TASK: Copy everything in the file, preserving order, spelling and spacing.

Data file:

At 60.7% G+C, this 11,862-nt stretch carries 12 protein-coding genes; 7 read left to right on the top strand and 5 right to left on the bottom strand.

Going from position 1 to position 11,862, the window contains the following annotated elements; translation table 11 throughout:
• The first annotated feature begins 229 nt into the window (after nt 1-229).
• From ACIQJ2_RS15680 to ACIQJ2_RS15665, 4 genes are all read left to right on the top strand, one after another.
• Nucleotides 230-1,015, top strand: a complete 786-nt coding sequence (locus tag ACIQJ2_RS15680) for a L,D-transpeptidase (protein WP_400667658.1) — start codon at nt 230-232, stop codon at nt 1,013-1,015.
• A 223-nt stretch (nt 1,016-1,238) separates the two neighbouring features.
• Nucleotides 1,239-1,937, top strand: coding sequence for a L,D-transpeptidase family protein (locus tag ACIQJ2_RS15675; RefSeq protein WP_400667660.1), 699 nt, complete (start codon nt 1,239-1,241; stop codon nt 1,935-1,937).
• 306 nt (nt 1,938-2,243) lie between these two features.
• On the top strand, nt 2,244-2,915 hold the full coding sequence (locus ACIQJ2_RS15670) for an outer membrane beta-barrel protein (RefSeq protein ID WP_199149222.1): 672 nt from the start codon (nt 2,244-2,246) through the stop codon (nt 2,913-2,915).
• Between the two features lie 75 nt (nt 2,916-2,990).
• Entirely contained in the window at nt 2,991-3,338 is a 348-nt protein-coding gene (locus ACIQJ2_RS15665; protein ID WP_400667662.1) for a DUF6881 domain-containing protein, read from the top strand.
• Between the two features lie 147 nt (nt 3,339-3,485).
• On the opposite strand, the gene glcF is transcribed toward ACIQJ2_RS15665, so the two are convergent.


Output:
At 60.7% G+C, this 11,862-nt stretch carries 12 protein-coding genes; 7 read left to right on the top strand and 5 right to left on the bottom strand.

Going from position 1 to position 11,862, the window contains the following annotated elements; translation table 11 throughout:
• The first annotated feature begins 229 nt into the window (after nt 1-229).
• From ACIQJ2_RS15680 to ACIQJ2_RS15665, 4 genes are all read left to right on the top strand, one after another.
• Nucleotides 230-1,015, top strand: a complete 786-nt coding sequence (locus tag ACIQJ2_RS15680) for a L,D-transpeptidase (protein WP_400667658.1) — start codon at nt 230-232, stop codon at nt 1,013-1,015.
• A 223-nt stretch (nt 1,016-1,238) separates the two neighbouring features.
• Nucleotides 1,239-1,937, top strand: coding sequence for a L,D-transpeptidase family protein (locus tag ACIQJ2_RS15675; RefSeq protein WP_400667660.1), 699 nt, complete (start codon nt 1,239-1,241; stop codon nt 1,935-1,937).
• 306 nt (nt 1,938-2,243) lie between these two features.
• On the top strand, nt 2,244-2,915 hold the full coding sequence (locus ACIQJ2_RS15670) for an outer membrane beta-barrel protein (RefSeq protein ID WP_199149222.1): 672 nt from the start codon (nt 2,244-2,246) through the stop codon (nt 2,913-2,915).
• Between the two features lie 75 nt (nt 2,916-2,990).
• Entirely contained in the window at nt 2,991-3,338 is a 348-nt protein-coding gene (locus ACIQJ2_RS15665; protein ID WP_400667662.1) for a DUF6881 domain-containing protein, read from the top strand.
• Between the two features lie 147 nt (nt 3,339-3,485).
• On the opposite strand, the gene glcF is transcribed toward ACIQJ2_RS15665, so the two are convergent.